PETALING JAYA: From telemarketers offering credit cards and insurance to criminal Macau scam syndicates, Malaysian mobile phone users are being hounded by a fast-rising number of spam calls.
Anti-spam mobile application Truecaller said that its 1.7 million users in Malaysia received more than 30 million spam calls this year alone which the app managed to block.
“To give you an example of how fast this problem is growing, since January, we’ve seen a 100% increase in spam calls,” said Truecaller’s director of communications Kim Fai Kok.
Truecaller claims to have 250 million users worldwide and has offices in Sweden, United States and India.
There were 10.8 million postpaid mobile phone users and 33.3 million prepaid users in Malaysia up to end-June this year, according to the Malaysian Communications and Multimedia Commission (MCMC).
Kim said Truecaller users in Malaysia receive an average of six spam calls a month, the second highest in South-East Asia after Indonesia where users get an average of eight. Users in Singapore and Thailand receive four respectively, while in Vietnam the figure is even lower at two, said Kim.
He said the major driver of spam calls in Malaysia are those offering financial services, which account for 67% of the spam calls.
Typically, these are banking product offers or cold calls from credit card companies.
Another major problem that Malaysians have to deal with is unsolicited telemarketing calls that make up 13% of total spam calls reported.
Kim said telemarketing calls can further be broken down into promotional calls from companies, surveys being done by analytics firms on behalf of their clients, or new client outreach for services and subscriptions.
Another 9% are calls from insurance companies offering to sell different types of policies, while calls from telecommunications companies selling data and offering promotions make up another 4%. The remaining 6% are debt collection, nuisance and scam calls.
The Personal Data Protection Act 2010 regulates and protects the use of personal data collected by companies including banks, hotels and airlines.
An individual who keeps getting spam calls from any of these companies and feels that their personal data may have been processed in breach of any provision of the Act can make a complaint to the Personal Data Protection Commissioner.
However, some spam calls come from firms that the user has not given any personal details to previously. Others are from scammers such as the Macau syndicate.
The MCMC when contacted advised the public to be vigilant and take precautionary measures whenever receiving calls from unknown numbers.
These includes lodging a complaint to the commission on the matter, which can be channelled to email@example.com.
In a recent post on the Royal Malaysia Police (PDRM) Facebook page, police advised smartphone users to install mobile apps that block spam calls and messages.
Statistics from the Communications and Multimedia Ministry showed that telecommunications fraud cases involved an estimated RM162.6mil this year alone, with the Macau Scam being the most common.
Kuala Lumpur Commercial Crime Investigation Department (CCID) chief Asst Comm Mohd Luthfi Ismail Abdullah said while spam call-blocking apps could be beneficial, members of the public should not solely depend on them to prevent them from being victims of scams, especially Macau scams, as the number of cases has increased significantly recently.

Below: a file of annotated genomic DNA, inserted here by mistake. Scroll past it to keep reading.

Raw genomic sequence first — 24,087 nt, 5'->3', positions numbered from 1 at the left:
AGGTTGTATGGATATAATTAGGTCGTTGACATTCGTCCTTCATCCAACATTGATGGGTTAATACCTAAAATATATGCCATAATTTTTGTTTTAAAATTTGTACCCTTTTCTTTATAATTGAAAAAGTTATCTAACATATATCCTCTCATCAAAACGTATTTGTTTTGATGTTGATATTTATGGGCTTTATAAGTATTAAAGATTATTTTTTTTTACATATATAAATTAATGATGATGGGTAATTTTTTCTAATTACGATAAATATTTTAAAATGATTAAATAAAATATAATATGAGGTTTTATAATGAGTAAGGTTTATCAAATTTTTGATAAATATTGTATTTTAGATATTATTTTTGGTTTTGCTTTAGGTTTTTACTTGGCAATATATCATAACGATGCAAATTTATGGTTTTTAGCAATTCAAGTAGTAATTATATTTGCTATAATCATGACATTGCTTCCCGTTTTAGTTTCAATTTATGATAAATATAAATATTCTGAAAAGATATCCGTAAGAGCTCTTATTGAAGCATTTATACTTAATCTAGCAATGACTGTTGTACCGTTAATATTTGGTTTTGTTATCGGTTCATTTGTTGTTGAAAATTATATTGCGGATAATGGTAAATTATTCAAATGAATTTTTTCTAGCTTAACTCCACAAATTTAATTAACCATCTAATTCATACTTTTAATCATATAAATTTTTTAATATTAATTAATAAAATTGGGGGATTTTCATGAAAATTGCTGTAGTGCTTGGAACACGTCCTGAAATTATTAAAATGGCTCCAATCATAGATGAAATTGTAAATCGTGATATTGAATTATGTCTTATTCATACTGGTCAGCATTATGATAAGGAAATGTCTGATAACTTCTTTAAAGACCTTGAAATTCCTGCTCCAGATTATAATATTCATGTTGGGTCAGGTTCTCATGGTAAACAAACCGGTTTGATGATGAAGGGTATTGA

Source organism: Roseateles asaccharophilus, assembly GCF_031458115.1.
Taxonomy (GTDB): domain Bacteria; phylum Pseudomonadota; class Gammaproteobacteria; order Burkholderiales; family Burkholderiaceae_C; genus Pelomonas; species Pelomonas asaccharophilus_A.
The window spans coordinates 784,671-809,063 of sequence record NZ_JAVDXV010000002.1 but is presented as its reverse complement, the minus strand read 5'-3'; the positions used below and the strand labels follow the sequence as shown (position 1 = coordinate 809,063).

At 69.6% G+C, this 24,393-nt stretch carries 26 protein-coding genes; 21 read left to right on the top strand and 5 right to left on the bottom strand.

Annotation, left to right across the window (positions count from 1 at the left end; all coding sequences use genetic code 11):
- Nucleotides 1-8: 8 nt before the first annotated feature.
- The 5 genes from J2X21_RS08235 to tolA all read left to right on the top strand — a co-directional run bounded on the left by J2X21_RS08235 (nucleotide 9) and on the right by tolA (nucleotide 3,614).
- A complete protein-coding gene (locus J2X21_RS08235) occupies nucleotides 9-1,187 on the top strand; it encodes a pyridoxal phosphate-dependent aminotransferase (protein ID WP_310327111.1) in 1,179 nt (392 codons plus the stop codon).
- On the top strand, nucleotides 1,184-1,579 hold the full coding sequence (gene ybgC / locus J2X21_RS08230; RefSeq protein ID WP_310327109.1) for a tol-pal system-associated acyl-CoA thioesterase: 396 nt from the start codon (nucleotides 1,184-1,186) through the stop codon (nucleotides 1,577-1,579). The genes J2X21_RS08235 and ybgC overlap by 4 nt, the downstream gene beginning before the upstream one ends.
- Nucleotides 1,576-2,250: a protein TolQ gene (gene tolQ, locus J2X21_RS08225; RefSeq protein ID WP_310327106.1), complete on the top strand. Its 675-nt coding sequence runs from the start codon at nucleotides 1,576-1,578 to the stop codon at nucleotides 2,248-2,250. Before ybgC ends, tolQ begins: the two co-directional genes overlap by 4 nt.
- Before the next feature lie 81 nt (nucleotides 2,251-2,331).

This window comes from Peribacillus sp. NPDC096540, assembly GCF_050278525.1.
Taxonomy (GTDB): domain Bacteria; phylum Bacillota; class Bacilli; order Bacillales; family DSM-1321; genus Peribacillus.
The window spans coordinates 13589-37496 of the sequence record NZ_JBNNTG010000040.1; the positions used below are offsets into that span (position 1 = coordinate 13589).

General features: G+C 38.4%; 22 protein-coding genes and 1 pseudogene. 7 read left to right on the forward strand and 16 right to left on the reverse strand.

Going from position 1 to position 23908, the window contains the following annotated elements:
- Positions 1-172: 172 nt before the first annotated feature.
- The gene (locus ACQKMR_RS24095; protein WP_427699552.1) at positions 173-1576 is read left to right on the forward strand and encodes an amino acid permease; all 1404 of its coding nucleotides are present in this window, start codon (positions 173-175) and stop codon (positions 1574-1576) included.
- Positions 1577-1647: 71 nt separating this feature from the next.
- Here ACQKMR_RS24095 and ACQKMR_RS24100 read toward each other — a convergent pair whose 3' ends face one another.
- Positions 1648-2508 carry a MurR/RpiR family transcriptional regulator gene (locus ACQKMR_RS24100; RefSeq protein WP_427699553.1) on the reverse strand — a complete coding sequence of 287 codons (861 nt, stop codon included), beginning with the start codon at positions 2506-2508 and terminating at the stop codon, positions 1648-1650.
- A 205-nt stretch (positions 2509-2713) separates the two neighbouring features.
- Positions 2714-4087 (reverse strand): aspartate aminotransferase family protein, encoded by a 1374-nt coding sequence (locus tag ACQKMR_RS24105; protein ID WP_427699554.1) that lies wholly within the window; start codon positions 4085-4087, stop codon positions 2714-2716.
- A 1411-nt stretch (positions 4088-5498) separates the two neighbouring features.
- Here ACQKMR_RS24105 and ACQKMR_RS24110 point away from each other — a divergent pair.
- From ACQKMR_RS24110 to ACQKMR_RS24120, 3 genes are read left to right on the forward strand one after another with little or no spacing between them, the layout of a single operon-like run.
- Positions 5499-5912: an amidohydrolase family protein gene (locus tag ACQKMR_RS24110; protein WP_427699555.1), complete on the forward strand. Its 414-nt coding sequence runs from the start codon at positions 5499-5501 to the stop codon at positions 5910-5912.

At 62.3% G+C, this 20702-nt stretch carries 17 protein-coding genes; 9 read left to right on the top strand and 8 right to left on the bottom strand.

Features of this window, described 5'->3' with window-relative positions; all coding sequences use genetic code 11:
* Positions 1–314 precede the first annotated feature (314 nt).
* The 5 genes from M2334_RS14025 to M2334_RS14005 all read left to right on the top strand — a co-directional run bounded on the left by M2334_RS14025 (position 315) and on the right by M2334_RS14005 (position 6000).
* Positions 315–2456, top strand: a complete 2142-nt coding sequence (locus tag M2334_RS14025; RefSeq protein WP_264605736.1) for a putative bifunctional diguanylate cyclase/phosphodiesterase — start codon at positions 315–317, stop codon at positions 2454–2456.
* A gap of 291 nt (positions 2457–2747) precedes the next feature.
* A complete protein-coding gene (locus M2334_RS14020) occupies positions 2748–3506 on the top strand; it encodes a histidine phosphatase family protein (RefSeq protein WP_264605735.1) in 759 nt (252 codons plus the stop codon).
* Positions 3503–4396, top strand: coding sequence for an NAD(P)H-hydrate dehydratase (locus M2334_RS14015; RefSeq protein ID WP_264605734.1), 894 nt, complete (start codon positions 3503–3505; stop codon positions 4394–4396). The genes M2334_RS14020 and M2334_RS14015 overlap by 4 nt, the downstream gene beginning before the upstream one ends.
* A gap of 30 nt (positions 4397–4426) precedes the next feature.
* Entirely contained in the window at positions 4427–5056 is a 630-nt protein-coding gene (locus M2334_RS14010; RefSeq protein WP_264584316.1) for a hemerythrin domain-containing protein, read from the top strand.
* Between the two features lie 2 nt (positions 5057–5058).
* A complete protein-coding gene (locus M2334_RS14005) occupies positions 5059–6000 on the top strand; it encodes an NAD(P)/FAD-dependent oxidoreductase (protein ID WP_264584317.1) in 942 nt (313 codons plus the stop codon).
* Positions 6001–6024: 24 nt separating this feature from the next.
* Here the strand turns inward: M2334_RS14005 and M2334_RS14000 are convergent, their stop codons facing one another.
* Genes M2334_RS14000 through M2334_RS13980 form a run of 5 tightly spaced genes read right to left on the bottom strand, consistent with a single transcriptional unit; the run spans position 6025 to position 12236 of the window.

“We must always stay vigilant and suspicious of numbers that could be from scammers. The best thing to do is to not answer calls from suspicious numbers.
“Avoiding conversation with these scammers is the best way to avoid becoming victims,” he said.
For Macau scams, ACP Mohd Luthfi reminded the public that the authorities, such as the police and Bank Negara, would not call them directly regarding official matters.
“Do not believe it if out of the blue, someone claiming to be the police or from other agencies, calls you to inform that you are being investigated or even that your account has been frozen.
“If you receive such suspicious calls and talk to these scammers, call the authorities directly, don’t follow the number given by the scammers,” he said.
A Macau Scam often starts with a phone call from someone pretending to be an officer from a bank, government agency or debt collector.
The scammer will then claim that the potential victim owes money or has an unpaid fine, often with a very short window of less than an hour to settle the payment or face dire consequences.
The unsuspecting victims will then be asked to make payments to get them off the hook.
According to the PDRM Facebook post, spam blocking apps typically work by gathering phone numbers that have already been reported.
While there is no guarantee that such apps can completely stop scammers, smartphone users can reduce the risks, the police said.
Some may be wary about giving permissions to an app such as Truecaller.
However Kim assures that: “People can use Truecaller without sharing their contacts, but to get the best experience we need certain permissions.
“To give you an example, Truecaller also works as a phone and SMS app.
“The value we provide with our dialer is that we put a name to number in your call history – which is extremely helpful. And for the SMS feature we automatically help filter out spam messages and keep your inbox clean from being cluttered.”
If you don’t want to install another app, some phone makers like Samsung include spam call protection in their phones.
This feature can be turned on from the dialler app. Open the app, click the three dots on the top right hand corner and then pick Settings. Scroll down and you will see the option Caller ID and Spam Protection.
To turn it on you will have to also agree to share your contacts with the service Hiya, a caller ID and blocking service.